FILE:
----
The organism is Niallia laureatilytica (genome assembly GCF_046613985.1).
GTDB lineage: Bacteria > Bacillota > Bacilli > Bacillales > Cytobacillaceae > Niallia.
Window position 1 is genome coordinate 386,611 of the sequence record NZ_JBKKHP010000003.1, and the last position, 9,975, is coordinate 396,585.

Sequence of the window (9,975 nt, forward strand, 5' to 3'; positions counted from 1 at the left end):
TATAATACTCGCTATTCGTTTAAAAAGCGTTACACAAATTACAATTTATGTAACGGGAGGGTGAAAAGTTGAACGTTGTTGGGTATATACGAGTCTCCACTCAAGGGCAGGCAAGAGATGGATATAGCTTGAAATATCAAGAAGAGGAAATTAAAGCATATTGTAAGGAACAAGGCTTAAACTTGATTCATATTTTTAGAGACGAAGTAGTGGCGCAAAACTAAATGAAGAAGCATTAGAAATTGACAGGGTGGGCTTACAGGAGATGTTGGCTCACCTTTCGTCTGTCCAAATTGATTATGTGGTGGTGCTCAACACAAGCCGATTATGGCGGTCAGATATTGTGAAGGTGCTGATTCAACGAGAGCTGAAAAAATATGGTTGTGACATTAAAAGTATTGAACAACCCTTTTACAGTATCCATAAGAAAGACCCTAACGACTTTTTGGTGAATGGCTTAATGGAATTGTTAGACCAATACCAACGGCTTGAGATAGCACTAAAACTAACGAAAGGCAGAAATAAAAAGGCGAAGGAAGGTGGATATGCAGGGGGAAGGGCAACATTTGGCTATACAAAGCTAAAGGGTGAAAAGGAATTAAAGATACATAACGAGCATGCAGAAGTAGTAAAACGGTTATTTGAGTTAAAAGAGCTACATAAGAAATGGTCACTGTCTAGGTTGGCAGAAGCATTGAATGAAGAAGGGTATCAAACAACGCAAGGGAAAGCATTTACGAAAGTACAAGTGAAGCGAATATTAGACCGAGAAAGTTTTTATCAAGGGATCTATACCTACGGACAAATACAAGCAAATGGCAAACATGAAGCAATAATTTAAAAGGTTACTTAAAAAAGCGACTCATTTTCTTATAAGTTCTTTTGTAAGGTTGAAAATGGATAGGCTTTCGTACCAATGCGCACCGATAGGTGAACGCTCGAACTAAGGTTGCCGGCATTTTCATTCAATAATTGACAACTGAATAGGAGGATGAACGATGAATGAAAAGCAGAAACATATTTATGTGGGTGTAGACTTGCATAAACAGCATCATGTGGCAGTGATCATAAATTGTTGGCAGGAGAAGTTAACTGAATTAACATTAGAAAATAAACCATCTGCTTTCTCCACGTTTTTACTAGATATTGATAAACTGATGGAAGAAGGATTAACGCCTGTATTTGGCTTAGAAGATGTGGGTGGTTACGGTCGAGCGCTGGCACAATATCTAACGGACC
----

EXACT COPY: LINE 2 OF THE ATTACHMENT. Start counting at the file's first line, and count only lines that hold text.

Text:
GTDB lineage: Bacteria > Bacillota > Bacilli > Bacillales > Cytobacillaceae > Niallia.